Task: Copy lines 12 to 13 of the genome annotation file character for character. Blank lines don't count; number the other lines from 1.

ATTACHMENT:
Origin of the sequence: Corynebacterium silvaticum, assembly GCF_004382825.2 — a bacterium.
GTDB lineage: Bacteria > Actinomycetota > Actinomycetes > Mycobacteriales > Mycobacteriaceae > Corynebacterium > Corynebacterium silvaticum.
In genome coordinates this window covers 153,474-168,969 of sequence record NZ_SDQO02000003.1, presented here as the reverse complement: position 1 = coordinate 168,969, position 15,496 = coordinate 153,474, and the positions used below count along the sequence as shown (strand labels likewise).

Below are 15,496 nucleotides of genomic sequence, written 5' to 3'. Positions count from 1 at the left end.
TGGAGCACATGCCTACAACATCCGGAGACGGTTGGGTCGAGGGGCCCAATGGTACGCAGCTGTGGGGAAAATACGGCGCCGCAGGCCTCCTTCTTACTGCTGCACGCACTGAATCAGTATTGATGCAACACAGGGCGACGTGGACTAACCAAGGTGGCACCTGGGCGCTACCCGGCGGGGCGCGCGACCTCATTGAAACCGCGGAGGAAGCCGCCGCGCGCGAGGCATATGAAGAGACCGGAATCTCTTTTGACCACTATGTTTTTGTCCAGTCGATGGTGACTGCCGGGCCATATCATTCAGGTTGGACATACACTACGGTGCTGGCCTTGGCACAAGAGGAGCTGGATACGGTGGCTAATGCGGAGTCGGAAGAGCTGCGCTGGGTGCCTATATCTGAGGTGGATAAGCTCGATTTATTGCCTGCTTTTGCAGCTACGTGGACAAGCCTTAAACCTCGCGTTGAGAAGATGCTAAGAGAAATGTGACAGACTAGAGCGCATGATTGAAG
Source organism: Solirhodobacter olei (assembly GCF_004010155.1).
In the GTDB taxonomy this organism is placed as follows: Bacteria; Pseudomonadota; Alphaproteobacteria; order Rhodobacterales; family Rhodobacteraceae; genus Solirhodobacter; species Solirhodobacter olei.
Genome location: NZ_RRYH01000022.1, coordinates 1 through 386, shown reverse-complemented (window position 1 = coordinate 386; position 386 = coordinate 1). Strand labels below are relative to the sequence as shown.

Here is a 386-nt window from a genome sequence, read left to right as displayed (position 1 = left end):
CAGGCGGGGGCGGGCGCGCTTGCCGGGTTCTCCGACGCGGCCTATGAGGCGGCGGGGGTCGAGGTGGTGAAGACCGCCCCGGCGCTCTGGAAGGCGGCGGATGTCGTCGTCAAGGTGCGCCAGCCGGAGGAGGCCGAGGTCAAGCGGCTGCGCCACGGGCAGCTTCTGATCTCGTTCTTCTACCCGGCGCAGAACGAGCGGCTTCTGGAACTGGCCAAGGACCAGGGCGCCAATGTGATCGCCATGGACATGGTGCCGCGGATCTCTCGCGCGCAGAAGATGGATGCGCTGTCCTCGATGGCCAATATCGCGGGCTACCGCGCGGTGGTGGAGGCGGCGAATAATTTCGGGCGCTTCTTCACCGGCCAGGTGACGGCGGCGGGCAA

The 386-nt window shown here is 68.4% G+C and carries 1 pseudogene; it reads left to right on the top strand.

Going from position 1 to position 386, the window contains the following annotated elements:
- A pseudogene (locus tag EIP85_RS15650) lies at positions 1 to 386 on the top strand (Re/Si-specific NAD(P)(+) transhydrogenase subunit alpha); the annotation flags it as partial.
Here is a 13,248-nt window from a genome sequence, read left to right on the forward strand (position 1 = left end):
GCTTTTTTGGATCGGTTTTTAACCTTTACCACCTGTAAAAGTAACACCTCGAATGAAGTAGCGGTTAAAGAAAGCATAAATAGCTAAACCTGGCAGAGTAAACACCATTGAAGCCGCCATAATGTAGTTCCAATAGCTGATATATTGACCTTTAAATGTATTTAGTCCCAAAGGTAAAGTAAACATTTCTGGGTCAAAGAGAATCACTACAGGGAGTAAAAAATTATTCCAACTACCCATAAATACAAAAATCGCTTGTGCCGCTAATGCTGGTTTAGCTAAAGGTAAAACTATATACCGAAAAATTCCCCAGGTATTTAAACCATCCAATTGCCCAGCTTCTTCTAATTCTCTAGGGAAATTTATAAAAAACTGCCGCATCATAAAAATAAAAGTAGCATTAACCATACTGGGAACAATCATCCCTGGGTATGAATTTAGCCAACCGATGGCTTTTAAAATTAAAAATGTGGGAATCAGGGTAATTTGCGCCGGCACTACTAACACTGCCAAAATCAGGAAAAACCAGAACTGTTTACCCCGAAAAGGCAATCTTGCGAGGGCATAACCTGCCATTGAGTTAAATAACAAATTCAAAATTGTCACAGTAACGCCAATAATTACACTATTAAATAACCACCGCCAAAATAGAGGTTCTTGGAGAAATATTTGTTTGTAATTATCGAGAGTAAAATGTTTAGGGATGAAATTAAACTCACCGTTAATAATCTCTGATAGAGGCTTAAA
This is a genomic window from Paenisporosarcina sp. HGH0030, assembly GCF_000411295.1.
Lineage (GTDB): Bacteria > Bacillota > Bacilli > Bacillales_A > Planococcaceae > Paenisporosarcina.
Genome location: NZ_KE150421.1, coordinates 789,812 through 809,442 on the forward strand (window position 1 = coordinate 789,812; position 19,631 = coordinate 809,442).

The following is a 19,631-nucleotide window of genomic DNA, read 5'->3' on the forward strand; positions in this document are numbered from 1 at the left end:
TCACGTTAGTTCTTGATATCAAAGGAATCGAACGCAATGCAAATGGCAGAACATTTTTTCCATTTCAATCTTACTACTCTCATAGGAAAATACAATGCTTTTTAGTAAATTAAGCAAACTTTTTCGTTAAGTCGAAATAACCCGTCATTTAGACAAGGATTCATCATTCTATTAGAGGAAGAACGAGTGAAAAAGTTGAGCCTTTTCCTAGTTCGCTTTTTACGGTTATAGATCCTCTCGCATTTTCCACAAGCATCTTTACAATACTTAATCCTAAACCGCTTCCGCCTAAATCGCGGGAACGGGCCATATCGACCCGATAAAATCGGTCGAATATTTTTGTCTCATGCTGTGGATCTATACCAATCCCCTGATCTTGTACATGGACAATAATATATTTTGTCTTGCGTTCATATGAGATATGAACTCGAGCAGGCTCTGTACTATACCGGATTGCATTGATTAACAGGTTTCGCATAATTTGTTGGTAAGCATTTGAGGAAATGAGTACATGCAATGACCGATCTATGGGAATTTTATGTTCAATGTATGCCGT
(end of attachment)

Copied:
Going from position 1 to position 386, the window contains the following annotated elements:
- A pseudogene (locus tag EIP85_RS15650) lies at positions 1 to 386 on the top strand (Re/Si-specific NAD(P)(+) transhydrogenase subunit alpha); the annotation flags it as partial.